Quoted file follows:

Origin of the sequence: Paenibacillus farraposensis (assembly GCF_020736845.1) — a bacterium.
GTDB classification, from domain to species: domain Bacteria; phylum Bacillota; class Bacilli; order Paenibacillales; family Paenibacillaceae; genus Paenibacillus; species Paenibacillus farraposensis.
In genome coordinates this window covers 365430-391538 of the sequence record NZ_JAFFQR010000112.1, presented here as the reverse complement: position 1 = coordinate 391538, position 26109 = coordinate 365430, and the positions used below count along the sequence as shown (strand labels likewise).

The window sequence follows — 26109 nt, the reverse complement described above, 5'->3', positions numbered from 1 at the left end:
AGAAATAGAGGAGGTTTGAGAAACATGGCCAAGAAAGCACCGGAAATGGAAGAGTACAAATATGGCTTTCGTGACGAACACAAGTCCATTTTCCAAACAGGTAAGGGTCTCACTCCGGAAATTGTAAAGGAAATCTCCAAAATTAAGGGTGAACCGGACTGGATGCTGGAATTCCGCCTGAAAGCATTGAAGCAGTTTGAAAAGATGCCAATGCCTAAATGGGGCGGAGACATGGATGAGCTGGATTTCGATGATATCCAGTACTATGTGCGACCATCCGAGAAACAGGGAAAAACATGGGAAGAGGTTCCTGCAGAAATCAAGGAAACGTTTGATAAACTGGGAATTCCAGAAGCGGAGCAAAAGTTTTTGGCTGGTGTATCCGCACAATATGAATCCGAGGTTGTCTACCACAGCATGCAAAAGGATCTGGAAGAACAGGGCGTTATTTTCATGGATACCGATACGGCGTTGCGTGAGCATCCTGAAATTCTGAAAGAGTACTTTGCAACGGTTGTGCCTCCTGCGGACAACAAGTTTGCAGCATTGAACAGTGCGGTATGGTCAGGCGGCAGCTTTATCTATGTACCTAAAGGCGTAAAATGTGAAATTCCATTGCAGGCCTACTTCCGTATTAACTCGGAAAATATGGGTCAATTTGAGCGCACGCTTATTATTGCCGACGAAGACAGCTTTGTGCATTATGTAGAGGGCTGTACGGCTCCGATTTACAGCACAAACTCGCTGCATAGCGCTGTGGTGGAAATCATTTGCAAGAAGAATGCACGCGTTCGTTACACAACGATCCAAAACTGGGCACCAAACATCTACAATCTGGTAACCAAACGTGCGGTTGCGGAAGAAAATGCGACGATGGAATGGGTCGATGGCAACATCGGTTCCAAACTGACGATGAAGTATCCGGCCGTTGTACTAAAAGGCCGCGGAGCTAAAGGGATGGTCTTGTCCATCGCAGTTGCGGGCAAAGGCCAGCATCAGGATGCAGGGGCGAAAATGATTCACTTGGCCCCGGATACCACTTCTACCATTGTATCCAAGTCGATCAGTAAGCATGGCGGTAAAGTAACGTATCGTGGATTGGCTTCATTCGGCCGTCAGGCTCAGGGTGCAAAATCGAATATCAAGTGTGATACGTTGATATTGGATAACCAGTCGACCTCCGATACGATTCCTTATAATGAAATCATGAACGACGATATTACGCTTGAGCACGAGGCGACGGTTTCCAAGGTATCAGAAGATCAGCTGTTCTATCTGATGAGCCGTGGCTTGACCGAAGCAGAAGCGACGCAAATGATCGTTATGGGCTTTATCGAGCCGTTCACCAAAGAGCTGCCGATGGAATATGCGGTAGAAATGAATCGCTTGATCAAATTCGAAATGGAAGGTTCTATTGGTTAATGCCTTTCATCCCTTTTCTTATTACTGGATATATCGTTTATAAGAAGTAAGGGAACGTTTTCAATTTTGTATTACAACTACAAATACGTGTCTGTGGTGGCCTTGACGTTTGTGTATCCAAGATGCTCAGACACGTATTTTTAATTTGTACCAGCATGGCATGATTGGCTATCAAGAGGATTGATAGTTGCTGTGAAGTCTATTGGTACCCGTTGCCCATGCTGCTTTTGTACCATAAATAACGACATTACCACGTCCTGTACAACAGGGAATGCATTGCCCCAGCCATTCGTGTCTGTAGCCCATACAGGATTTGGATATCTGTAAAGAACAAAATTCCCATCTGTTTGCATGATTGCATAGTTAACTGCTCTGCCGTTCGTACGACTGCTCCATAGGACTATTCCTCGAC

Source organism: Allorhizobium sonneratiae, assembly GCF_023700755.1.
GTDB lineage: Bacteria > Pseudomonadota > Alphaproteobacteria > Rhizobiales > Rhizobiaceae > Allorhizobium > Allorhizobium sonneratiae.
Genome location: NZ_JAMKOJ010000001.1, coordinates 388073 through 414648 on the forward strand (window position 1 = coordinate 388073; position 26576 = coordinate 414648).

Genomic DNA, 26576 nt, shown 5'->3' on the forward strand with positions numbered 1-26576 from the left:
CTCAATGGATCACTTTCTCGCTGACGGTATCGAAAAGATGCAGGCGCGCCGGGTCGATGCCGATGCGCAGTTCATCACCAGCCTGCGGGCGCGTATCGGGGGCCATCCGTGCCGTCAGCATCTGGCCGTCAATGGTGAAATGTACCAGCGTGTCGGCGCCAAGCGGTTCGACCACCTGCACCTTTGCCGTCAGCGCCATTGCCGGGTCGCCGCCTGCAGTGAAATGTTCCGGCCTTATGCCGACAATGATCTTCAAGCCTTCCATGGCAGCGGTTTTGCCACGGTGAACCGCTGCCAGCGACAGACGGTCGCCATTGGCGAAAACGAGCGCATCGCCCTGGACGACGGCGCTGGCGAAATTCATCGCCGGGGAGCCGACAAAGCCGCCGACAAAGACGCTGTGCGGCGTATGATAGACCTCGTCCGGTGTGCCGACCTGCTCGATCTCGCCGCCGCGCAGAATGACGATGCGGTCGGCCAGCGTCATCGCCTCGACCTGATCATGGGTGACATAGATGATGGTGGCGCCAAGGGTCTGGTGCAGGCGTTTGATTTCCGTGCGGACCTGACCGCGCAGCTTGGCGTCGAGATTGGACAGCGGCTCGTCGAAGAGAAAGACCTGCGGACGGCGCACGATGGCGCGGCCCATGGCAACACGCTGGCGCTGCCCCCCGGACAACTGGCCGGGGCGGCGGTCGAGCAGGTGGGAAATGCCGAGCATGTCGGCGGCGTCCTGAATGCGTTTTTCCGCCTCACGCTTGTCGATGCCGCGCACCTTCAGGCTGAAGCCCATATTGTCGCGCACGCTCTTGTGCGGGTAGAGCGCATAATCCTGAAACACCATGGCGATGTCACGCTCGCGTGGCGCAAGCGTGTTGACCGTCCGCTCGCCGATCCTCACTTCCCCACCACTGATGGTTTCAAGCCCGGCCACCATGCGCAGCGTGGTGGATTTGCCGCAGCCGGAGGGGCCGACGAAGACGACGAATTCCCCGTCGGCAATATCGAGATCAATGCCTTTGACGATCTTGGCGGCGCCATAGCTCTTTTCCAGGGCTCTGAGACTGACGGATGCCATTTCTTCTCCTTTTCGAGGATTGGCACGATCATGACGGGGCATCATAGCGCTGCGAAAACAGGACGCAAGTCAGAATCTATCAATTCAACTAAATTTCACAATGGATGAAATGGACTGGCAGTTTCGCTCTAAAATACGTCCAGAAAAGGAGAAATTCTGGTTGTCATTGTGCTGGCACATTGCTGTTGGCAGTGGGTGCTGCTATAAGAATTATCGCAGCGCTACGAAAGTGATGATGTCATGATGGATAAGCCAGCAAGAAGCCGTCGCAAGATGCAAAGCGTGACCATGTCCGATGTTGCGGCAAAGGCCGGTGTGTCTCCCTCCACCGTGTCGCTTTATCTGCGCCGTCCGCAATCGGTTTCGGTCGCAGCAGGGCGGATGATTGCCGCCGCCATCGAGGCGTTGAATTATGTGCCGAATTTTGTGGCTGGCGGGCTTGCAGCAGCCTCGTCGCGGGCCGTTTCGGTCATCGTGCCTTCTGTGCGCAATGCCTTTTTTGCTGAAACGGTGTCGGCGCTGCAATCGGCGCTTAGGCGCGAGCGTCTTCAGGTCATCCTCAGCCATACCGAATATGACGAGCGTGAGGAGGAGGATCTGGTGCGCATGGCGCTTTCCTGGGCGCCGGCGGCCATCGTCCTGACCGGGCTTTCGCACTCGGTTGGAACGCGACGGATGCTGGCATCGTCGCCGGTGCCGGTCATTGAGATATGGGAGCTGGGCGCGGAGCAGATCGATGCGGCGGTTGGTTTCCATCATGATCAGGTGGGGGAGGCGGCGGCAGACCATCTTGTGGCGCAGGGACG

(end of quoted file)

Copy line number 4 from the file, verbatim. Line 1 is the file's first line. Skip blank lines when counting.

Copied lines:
The window sequence follows — 26109 nt, the reverse complement described above, 5'->3', positions numbered from 1 at the left end: